Last Thursday evening, Diabetes Ireland launched a book detailing their 50 years in existence. I was so proud to be there to witness it, so honoured to be asked to contribute and excited to meet some diabetes legends. Local TD, Róisín Shortall did the honours and gave a lovely speech, as did chairperson, Hilary Hoey and CEO Kieran O’Leary.
Did you know that the very first AGM of what’s now Diabetes Ireland took place on the 2nd of April 1967 in the Mansion House in Dublin?
Do you know that 750 people showed up???? Yes, seven hundred and fifty people!!
They must have come from all over. The first mission of the organisation was to make insulin free to patients. They achieved this within their first two months. And then secured all other diabetes supplies on the Long Term Illness scheme in 1971.
This was especially poignant because as we were celebrating 50 years of free insulin and diabetes supplies, at the same time in the United States of America, THE richest nation in the world, the House of Representatives voted to repeal the health care act that made insulin accessible, and affordable to most of its millions of it’s citizens with diabetes. It was heartbreaking.
I’m quite lost for words for my fellow PWD’s in America. I hope to be able to find some, words that is, for a post soon.
When the speeches finished, I was approached by a lady, Una Wilson, who wanted to tell me that her daughter, Orla, who lives in America sent her a piece that I had written for DiabetesMine.com and complimented me on it.
I’ve always loved to hear stories, other people diabetes stories, and to hear about how Diabetes Ireland began and about the people who started it has been fascinating for me. So when Una told me her name, I immediately knew that she was employee number 2 with Diabetes Ireland - the very second person employed, and launched into a hundred questions about how that happened and what it was like. Una was diagnosed in 1982, her daughter Orla, then 12 was diagnosed a couple of months later and Orla’s daughter has been diagnosed recently.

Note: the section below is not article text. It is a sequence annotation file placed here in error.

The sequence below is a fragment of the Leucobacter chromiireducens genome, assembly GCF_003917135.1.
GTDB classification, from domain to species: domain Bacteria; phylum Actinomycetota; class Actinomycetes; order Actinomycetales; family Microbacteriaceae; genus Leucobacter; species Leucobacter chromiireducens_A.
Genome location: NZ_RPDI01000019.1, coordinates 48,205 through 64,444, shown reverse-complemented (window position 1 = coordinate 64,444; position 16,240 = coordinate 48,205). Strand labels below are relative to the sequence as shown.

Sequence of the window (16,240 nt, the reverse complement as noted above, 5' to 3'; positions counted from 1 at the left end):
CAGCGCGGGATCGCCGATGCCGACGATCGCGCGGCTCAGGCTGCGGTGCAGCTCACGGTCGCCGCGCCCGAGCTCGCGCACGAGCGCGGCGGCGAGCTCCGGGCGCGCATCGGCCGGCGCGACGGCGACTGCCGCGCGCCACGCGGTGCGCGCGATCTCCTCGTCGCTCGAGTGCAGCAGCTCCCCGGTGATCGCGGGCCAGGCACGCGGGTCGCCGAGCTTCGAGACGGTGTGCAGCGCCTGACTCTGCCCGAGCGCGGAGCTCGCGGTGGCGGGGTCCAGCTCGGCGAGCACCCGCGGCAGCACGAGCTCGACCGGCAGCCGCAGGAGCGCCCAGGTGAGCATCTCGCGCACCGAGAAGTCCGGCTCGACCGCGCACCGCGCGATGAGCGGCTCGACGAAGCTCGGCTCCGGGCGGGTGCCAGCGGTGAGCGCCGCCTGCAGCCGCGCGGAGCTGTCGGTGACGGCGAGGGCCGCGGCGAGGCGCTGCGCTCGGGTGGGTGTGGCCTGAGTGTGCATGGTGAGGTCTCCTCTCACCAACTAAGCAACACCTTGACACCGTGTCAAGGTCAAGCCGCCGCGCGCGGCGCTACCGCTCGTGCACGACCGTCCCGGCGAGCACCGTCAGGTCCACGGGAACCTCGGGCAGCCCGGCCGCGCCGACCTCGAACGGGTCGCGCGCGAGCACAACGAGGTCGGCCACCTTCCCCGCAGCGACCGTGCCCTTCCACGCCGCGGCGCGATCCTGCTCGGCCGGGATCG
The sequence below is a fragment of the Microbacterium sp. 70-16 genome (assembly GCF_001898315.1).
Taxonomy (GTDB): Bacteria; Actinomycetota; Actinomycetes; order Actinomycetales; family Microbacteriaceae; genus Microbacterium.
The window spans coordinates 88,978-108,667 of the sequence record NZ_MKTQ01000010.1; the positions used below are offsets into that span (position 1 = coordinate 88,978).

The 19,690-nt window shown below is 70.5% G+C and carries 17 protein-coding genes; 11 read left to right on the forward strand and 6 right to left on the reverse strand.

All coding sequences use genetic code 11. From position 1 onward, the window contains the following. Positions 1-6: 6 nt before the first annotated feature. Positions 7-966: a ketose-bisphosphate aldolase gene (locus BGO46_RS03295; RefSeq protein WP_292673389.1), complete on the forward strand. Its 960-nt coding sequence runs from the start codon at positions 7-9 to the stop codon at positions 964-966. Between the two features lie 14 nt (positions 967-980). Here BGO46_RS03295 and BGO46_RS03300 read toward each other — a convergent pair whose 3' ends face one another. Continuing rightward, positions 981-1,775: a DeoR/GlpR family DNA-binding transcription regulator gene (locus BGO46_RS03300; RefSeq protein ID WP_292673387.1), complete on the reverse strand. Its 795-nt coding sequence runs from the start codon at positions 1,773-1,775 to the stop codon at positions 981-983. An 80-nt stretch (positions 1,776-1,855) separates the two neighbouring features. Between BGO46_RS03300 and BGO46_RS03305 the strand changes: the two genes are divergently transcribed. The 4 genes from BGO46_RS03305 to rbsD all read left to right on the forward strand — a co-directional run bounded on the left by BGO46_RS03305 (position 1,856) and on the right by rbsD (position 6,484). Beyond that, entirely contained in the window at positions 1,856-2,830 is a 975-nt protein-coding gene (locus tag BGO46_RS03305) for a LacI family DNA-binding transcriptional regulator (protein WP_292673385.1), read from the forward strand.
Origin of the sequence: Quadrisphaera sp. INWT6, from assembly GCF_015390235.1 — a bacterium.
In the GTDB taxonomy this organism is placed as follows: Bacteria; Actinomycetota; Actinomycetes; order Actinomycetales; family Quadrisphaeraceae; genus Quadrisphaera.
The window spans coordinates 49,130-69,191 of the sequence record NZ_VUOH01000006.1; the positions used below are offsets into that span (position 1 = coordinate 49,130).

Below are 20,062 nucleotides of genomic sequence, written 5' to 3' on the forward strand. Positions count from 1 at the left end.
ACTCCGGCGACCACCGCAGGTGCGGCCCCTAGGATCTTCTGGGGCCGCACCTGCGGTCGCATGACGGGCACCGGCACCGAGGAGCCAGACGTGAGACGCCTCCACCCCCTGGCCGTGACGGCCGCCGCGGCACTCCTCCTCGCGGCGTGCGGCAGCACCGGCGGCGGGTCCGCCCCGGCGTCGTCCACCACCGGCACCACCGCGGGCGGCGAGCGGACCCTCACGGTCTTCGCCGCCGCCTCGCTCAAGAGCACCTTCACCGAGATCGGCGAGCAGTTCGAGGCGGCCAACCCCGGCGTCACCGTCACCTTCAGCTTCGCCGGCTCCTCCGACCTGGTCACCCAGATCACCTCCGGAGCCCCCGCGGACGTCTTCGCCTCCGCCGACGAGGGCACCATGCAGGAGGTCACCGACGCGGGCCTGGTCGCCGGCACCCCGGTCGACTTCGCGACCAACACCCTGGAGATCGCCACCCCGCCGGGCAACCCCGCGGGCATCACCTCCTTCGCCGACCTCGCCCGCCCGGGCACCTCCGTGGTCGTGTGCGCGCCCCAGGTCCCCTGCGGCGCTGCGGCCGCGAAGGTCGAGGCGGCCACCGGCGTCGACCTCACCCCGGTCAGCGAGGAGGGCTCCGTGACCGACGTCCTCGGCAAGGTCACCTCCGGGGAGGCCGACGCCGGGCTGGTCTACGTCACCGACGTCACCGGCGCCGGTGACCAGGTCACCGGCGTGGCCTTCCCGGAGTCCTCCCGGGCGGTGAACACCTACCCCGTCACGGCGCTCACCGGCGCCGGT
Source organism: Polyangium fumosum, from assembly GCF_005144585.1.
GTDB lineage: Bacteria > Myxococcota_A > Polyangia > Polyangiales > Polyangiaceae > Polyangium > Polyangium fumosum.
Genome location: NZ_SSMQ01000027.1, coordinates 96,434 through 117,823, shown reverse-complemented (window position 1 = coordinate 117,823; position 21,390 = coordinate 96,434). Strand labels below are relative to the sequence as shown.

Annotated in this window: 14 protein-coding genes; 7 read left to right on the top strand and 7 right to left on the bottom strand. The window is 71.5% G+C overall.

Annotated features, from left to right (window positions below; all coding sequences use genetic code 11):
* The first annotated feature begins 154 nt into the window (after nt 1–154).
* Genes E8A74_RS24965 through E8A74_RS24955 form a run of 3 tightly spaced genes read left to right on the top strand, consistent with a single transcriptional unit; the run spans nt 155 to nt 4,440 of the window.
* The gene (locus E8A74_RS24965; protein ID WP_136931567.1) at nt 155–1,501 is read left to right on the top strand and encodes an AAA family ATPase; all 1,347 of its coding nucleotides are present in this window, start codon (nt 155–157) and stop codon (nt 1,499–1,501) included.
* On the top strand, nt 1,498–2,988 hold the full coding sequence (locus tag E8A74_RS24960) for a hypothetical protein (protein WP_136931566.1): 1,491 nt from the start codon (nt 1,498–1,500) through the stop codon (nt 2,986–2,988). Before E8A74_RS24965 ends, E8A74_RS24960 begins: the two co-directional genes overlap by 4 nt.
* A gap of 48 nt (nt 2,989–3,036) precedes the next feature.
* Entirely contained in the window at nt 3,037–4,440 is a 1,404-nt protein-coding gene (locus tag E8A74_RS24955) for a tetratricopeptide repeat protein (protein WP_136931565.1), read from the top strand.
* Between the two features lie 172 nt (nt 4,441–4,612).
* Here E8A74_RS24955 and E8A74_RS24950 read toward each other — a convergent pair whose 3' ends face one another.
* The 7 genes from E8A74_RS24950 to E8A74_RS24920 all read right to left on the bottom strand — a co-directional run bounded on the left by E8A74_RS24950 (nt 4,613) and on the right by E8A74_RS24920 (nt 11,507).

The family of the very first person employed by Diabetes Ireland, Phil Vizzard, were there too and represented her proudly. Phil’s daughter, Nicola, talks in the book about being a small army of fundraisers; “shaking boxes outside football matches, raising sponsorship or collecting money in pubs”.
This book was exciting for me to read because I’ve been meeting other volunteers for years and never really got to sit and chat with them. It’s through the book that I found out how much of a LEGEND Donegal’s Danny McDaid is. Danny is a long time volunteer and a two time Olympian. I mean he has a 10K named after him!!!
I had no idea that there was a story behind the start of the southern branches. I also had the opportunity to meet Tony O’Sullivan a fellow person with type 1 diabetes and a GP, who was chairperson of Diabetes Ireland about the time that I began volunteering and went on the become chairperson of the International Diabetes Federation.
It was a lovely evening and I hope that this book finds it’s way into the hands of every person with diabetes.